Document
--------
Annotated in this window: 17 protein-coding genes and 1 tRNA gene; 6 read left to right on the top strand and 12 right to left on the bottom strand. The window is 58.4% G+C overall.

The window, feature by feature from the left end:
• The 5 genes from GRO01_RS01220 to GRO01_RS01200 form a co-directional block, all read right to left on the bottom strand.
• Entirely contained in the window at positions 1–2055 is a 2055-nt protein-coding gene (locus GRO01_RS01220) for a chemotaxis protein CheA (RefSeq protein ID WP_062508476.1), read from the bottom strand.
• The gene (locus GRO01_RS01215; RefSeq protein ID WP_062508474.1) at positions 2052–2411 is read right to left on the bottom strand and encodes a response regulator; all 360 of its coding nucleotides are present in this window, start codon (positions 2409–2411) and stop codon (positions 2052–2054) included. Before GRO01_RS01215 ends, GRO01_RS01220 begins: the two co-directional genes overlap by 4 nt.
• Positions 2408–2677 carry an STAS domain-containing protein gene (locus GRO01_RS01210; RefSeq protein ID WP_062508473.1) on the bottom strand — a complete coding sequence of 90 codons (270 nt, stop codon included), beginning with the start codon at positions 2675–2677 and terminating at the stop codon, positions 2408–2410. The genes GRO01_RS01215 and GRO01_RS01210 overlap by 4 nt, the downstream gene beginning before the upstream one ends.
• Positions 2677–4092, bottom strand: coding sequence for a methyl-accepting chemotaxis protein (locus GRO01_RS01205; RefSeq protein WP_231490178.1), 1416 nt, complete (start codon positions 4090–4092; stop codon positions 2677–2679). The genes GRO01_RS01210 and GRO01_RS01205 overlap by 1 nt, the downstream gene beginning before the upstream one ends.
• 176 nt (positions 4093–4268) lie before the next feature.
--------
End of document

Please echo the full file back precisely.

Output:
Annotated in this window: 17 protein-coding genes and 1 tRNA gene; 6 read left to right on the top strand and 12 right to left on the bottom strand. The window is 58.4% G+C overall.

The window, feature by feature from the left end:
• The 5 genes from GRO01_RS01220 to GRO01_RS01200 form a co-directional block, all read right to left on the bottom strand.
• Entirely contained in the window at positions 1–2055 is a 2055-nt protein-coding gene (locus GRO01_RS01220) for a chemotaxis protein CheA (RefSeq protein ID WP_062508476.1), read from the bottom strand.
• The gene (locus GRO01_RS01215; RefSeq protein ID WP_062508474.1) at positions 2052–2411 is read right to left on the bottom strand and encodes a response regulator; all 360 of its coding nucleotides are present in this window, start codon (positions 2409–2411) and stop codon (positions 2052–2054) included. Before GRO01_RS01215 ends, GRO01_RS01220 begins: the two co-directional genes overlap by 4 nt.
• Positions 2408–2677 carry an STAS domain-containing protein gene (locus GRO01_RS01210; RefSeq protein ID WP_062508473.1) on the bottom strand — a complete coding sequence of 90 codons (270 nt, stop codon included), beginning with the start codon at positions 2675–2677 and terminating at the stop codon, positions 2408–2410. The genes GRO01_RS01215 and GRO01_RS01210 overlap by 4 nt, the downstream gene beginning before the upstream one ends.
• Positions 2677–4092, bottom strand: coding sequence for a methyl-accepting chemotaxis protein (locus GRO01_RS01205; RefSeq protein WP_231490178.1), 1416 nt, complete (start codon positions 4090–4092; stop codon positions 2677–2679). The genes GRO01_RS01210 and GRO01_RS01205 overlap by 1 nt, the downstream gene beginning before the upstream one ends.
• 176 nt (positions 4093–4268) lie before the next feature.